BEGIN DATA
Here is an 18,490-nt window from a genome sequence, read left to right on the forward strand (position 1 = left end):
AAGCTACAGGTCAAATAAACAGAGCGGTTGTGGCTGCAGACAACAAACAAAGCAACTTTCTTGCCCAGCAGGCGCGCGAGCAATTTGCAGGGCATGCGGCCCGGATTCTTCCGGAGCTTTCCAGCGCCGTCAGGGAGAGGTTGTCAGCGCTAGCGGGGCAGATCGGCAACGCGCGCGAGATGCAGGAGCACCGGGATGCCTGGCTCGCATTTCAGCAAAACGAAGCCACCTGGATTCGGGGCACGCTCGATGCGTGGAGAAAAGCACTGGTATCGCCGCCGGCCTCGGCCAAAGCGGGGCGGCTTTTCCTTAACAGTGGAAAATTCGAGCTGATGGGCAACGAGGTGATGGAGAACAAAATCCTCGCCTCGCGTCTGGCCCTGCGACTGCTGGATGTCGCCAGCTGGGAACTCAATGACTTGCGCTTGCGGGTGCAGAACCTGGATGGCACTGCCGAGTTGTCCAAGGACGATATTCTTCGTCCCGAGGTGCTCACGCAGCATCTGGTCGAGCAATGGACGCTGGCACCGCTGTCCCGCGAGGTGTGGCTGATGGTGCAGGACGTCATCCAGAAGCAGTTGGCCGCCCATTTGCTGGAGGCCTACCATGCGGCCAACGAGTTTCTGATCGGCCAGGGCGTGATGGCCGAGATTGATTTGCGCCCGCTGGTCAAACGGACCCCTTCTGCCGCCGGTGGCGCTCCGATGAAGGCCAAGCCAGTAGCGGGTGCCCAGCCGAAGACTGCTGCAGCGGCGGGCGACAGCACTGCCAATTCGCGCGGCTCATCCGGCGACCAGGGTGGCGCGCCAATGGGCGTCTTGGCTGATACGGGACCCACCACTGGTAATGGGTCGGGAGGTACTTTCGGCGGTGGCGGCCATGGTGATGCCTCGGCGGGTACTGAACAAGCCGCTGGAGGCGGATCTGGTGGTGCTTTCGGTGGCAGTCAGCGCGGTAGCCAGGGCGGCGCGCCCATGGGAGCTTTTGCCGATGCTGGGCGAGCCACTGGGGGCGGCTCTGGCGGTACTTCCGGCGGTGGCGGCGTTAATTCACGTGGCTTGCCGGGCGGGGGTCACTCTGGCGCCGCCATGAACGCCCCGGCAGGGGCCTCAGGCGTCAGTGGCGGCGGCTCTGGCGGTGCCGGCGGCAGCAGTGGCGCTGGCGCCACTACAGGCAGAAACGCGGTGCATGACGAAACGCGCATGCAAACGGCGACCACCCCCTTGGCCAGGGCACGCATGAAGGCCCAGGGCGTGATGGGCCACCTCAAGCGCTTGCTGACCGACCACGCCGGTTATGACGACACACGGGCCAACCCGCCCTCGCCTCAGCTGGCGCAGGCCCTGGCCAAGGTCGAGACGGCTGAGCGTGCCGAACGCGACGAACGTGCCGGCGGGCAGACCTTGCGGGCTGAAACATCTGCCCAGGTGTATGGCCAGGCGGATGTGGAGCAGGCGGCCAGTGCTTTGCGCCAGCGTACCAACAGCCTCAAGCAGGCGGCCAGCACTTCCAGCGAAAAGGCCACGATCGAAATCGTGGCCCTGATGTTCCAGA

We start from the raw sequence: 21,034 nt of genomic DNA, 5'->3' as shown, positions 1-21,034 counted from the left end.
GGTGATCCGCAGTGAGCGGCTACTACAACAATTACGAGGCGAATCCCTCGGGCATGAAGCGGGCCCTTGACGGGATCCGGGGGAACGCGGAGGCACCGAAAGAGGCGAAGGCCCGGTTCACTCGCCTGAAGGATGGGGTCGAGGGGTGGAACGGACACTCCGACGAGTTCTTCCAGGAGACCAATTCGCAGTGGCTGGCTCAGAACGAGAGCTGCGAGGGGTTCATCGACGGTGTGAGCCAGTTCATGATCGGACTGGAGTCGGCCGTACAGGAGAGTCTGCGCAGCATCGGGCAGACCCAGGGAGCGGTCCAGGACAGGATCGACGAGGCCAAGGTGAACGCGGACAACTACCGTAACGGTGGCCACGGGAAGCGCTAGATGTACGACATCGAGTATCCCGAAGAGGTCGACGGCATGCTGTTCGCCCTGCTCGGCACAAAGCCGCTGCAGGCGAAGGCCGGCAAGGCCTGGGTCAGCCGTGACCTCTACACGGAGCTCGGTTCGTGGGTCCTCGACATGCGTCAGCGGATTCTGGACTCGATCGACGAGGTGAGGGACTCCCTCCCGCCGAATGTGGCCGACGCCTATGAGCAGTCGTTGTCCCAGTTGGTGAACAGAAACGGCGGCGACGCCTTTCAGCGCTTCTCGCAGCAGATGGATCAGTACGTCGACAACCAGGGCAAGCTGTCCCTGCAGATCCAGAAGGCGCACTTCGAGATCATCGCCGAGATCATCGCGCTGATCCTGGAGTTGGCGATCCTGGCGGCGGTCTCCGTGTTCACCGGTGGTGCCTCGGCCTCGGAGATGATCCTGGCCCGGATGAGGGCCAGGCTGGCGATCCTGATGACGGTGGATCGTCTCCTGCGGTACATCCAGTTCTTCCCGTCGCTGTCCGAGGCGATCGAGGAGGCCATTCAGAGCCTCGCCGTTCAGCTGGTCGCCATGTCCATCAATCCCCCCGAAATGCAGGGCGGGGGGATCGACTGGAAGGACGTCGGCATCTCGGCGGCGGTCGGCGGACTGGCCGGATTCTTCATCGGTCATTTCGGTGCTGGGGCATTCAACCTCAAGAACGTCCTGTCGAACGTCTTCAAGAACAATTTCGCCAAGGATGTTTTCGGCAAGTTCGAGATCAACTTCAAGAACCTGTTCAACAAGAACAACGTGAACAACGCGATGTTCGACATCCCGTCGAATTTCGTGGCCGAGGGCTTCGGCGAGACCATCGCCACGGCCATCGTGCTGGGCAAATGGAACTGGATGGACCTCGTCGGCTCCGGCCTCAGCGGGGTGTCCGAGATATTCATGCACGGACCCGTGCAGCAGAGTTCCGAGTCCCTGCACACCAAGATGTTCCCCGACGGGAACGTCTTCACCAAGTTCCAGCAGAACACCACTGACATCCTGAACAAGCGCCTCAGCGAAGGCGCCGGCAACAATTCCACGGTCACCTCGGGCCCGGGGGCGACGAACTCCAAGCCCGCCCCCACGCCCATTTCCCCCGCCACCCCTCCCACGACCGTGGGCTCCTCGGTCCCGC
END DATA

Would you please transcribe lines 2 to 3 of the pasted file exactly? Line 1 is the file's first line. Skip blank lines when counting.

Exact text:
AAGCTACAGGTCAAATAAACAGAGCGGTTGTGGCTGCAGACAACAAACAAAGCAACTTTCTTGCCCAGCAGGCGCGCGAGCAATTTGCAGGGCATGCGGCCCGGATTCTTCCGGAGCTTTCCAGCGCCGTCAGGGAGAGGTTGTCAGCGCTAGCGGGGCAGATCGGCAACGCGCGCGAGATGCAGGAGCACCGGGATGCCTGGCTCGCATTTCAGCAAAACGAAGCCACCTGGATTCGGGGCACGCTCGATGCGTGGAGAAAAGCACTGGTATCGCCGCCGGCCTCGGCCAAAGCGGGGCGGCTTTTCCTTAACAGTGGAAAATTCGAGCTGATGGGCAACGAGGTGATGGAGAACAAAATCCTCGCCTCGCGTCTGGCCCTGCGACTGCTGGATGTCGCCAGCTGGGAACTCAATGACTTGCGCTTGCGGGTGCAGAACCTGGATGGCACTGCCGAGTTGTCCAAGGACGATATTCTTCGTCCCGAGGTGCTCACGCAGCATCTGGTCGAGCAATGGACGCTGGCACCGCTGTCCCGCGAGGTGTGGCTGATGGTGCAGGACGTCATCCAGAAGCAGTTGGCCGCCCATTTGCTGGAGGCCTACCATGCGGCCAACGAGTTTCTGATCGGCCAGGGCGTGATGGCCGAGATTGATTTGCGCCCGCTGGTCAAACGGACCCCTTCTGCCGCCGGTGGCGCTCCGATGAAGGCCAAGCCAGTAGCGGGTGCCCAGCCGAAGACTGCTGCAGCGGCGGGCGACAGCACTGCCAATTCGCGCGGCTCATCCGGCGACCAGGGTGGCGCGCCAATGGGCGTCTTGGCTGATACGGGACCCACCACTGGTAATGGGTCGGGAGGTACTTTCGGCGGTGGCGGCCATGGTGATGCCTCGGCGGGTACTGAACAAGCCGCTGGAGGCGGATCTGGTGGTGCTTTCGGTGGCAGTCAGCGCGGTAGCCAGGGCGGCGCGCCCATGGGAGCTTTTGCCGATGCTGGGCGAGCCACTGGGGGCGGCTCTGGCGGTACTTCCGGCGGTGGCGGCGTTAATTCACGTGGCTTGCCGGGCGGGGGTCACTCTGGCGCCGCCATGAACGCCCCGGCAGGGGCCTCAGGCGTCAGTGGCGGCGGCTCTGGCGGTGCCGGCGGCAGCAGTGGCGCTGGCGCCACTACAGGCAGAAACGCGGTGCATGACGAAACGCGCATGCAAACGGCGACCACCCCCTTGGCCAGGGCACGCATGAAGGCCCAGGGCGTGATGGGCCACCTCAAGCGCTTGCTGACCGACCACGCCGGTTATGACGACACACGGGCCAACCCGCCCTCGCCTCAGCTGGCGCAGGCCCTGGCCAAGGTCGAGACGGCTGAGCGTGCCGAACGCGACGAACGTGCCGGCGGGCAGACCTTGCGGGCTGAAACATCTGCCCAGGTGTATGGCCAGGCGGATGTGGAGCAGGCGGCCAGTGCTTTGCGCCAGCGTACCAACAGCCTCAAGCAGGCGGCCAGCACTTCCAGCGAAAAGGCCACGATCGAAATCGTGGCCCTGATGTTCCAGA

We start from the raw sequence: 21,034 nt of genomic DNA, 5'->3' as shown, positions 1-21,034 counted from the left end.